• Clarifies that nothing in the act requires individuals to be vaccinated; 

  • Changes the standard to sustain a claim in a products liability action from proving gross negligence or willful misconduct, to recklessness or willful misconduct, that directly caused the injury, as is usual in MO; 

  • Removes all references to county health department regulations including any safe harbor; 

  • Removes references to the state emergency order so that, regardless if it expires, the COVID liability immunity continue past the emergency order; 

  • Includes a MO-specific definition of health care provider; 

  • Removes fraud in the production of PPE from COVID liability immunity stating the act does not apply to deception, fraud, false pretense, false promise, misrepresentation, unfair practice, or concealment, suppression, or omission of any material fact in connection to the covered product; 

  • All other changes are streamlining. 

The committee voted the SCS “Do Pass” by a vote of 4 to 2.  

SB 52 – Sen. Tony Luetkemeyer (R – Parkville) 

SB 52 was next taken up in executive session. Senator Luetkemeyer noted that there had been changes from the introduced bill.  The committee voted SB 52 “Do Pass” by a vote of 4 to 2.   

The committee then convened in regular session to hold public hearings on the following bills:  

SB 53 – Senator Tony Luetkemeyer (R – Parkville) 

SB 53 amends chapter 84, RSMo, providing that the Board of Police Commissioners in Kansas City cannot require any currently employed or prospective law enforcement officer or other employee to reside within Kansas City as a condition of employment.  Current residency requirements in effect on or before August 28, 2021, are neither to apply nor be enforced.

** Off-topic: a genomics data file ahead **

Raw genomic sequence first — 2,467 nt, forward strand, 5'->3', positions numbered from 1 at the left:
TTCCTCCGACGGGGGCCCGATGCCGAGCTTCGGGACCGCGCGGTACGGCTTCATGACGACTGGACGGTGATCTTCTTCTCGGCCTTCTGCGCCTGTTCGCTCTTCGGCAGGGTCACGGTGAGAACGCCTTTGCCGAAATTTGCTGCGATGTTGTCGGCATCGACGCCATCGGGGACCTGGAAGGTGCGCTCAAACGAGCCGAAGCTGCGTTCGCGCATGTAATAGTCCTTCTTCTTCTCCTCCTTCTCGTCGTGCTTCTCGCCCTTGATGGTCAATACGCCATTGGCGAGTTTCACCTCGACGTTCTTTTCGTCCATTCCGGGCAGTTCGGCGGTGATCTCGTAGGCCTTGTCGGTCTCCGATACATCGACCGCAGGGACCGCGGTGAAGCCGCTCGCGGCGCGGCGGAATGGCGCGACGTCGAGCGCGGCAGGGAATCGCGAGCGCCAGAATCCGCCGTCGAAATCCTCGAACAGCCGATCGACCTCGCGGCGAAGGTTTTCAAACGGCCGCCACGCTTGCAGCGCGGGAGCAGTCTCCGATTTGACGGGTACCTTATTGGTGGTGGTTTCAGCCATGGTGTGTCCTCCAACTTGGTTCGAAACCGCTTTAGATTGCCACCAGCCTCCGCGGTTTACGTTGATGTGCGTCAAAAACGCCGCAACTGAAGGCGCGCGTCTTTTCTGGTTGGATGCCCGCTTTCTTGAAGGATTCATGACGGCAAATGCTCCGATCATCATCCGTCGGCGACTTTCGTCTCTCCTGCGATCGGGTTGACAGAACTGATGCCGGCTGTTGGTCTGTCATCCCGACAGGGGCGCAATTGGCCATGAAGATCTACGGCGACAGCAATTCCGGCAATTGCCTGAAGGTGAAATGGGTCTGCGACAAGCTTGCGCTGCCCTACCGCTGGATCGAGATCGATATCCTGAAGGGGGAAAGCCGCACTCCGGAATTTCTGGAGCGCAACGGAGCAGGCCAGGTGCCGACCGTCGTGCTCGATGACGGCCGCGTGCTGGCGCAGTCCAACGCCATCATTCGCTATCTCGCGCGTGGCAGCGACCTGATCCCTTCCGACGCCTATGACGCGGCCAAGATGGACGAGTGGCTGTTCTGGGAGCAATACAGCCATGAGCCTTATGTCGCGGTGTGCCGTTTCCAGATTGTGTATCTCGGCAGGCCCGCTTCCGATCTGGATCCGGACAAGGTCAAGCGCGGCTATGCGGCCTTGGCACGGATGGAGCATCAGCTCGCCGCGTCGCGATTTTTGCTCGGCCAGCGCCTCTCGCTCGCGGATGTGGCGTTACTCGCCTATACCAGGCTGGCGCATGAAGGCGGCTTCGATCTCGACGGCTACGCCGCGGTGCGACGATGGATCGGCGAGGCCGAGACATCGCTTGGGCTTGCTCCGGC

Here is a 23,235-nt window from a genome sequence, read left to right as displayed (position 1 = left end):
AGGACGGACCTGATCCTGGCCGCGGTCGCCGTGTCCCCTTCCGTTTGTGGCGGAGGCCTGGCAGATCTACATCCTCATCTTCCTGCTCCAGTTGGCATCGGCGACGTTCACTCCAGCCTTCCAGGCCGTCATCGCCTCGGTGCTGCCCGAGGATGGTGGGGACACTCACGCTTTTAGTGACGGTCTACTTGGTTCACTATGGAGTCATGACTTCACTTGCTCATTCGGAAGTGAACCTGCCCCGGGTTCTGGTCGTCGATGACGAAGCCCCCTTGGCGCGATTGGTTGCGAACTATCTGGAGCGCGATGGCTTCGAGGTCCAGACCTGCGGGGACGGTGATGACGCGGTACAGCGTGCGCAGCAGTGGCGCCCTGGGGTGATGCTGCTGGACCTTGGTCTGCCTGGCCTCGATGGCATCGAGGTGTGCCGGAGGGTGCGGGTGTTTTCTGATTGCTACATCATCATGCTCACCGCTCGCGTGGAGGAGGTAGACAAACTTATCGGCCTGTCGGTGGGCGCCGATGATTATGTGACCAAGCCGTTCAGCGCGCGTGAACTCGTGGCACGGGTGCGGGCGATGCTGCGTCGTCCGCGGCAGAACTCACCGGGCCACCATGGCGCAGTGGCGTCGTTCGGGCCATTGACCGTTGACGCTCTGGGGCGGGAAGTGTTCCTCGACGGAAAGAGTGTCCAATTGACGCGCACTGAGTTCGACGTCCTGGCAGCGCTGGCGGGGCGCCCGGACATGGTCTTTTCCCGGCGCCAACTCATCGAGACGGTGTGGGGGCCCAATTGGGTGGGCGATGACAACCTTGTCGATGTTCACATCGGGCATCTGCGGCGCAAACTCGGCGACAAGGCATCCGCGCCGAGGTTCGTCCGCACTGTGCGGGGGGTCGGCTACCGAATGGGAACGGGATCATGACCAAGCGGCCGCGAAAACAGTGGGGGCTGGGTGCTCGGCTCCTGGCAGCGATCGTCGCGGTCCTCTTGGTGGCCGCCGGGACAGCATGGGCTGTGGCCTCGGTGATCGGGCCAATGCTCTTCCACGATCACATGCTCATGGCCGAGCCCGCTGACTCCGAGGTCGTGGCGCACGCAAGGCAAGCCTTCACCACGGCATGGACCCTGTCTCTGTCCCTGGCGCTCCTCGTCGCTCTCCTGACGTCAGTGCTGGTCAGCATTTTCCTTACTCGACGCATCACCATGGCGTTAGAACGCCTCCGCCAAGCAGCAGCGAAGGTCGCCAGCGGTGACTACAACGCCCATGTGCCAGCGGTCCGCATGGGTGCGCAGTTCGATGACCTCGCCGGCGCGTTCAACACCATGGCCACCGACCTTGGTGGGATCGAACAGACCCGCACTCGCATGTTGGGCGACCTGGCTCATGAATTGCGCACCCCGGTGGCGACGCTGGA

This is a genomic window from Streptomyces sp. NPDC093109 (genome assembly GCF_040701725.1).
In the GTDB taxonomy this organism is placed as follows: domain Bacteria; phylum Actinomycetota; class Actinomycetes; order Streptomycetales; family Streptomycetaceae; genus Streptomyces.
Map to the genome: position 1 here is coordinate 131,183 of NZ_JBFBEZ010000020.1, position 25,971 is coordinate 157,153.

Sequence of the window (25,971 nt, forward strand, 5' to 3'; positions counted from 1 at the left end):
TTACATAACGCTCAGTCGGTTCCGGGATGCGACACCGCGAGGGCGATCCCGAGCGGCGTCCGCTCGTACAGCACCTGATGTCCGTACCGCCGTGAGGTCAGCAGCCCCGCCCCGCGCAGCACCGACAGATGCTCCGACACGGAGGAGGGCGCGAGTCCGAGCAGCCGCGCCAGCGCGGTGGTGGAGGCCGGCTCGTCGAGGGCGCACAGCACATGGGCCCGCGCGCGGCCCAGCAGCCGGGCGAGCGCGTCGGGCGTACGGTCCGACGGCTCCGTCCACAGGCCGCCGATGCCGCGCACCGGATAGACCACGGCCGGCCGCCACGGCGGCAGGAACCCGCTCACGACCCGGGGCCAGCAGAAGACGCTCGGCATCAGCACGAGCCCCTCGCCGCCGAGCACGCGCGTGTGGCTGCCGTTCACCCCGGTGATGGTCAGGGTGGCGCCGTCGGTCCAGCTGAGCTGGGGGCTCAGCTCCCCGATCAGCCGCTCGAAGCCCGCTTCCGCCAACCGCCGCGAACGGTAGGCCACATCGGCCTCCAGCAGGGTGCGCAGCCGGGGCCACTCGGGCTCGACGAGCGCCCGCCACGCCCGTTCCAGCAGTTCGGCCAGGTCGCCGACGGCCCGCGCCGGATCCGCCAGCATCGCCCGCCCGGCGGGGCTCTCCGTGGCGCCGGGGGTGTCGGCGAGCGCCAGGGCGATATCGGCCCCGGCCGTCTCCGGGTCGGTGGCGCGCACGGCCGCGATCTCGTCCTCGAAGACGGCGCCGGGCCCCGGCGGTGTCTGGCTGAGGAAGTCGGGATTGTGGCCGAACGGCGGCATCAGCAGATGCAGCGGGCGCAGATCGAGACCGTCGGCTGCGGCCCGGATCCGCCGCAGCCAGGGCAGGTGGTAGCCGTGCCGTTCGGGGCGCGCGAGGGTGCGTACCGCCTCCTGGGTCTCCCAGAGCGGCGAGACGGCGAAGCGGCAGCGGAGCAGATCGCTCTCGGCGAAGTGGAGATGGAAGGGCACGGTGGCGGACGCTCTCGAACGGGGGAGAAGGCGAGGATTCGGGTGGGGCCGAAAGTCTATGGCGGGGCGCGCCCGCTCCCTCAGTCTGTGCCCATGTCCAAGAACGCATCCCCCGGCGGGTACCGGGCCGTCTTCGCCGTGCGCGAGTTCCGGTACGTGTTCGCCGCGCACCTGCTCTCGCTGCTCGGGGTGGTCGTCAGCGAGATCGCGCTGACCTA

The Board of Police Commissioners may impose a residency rule, but it can be no more restrictive than requiring such personnel to reside within a one-hour response time.  

Testifying in favor were the Kansas City Police Department Fraternal Order of Police, the Missouri FOP, and the St. Louis County Police Association. Their representatives testified that changing conditions coming with marriage and children may create different circumstances than those under which the person first joined the police force. 

Testifying in opposition were the City of Kansas City and the Kansas City Council, MO State Conference of NAACP, and the Mid MO Fellowship of Reconciliation. Their representatives testified that the best policing is community policing. 

The Kansas City Board of Police Commissioners testified for informational purposes. The Board has reviewed and discussed residency requirements a great deal over the years. However, the Board wanted to maintain the authority currently granted under state statute.  

SB 60 – Senator Brain Williams (D – St. Louis County) 

Senator Williams stated that he had introduced the bill to address the important the issues of public safety and police reform. He highlighted the provisions he identified as the most important: 

  • It prohibits no knock warrants. As introduced, the bill amends Sections 105.240, 542.271, 542.276, 542.296, and 544.200, RSMo, to modify the provisions to provide that any knock warrant may only be used if there is a reasonable suspicion the suspect of a violent felony offense will escape or cause bodily harm to others. 

  • It prohibits choke-holds.  Section 590.651 prohibits all law enforcement agencies from using choke-holds. The use of such is to be defined as deadly force and reported to the Attorney General for publication. 

  • It defines sexual misconduct of police officers.  Section 566.145 is modified to provides that a person commits the offense of sexual conduct in the course of public duty if the public servant engages in sexual conduct with a detainee, offender or prisoner while on duty and acting with a coercive purpose. The public employee is guilty of a Class E felony.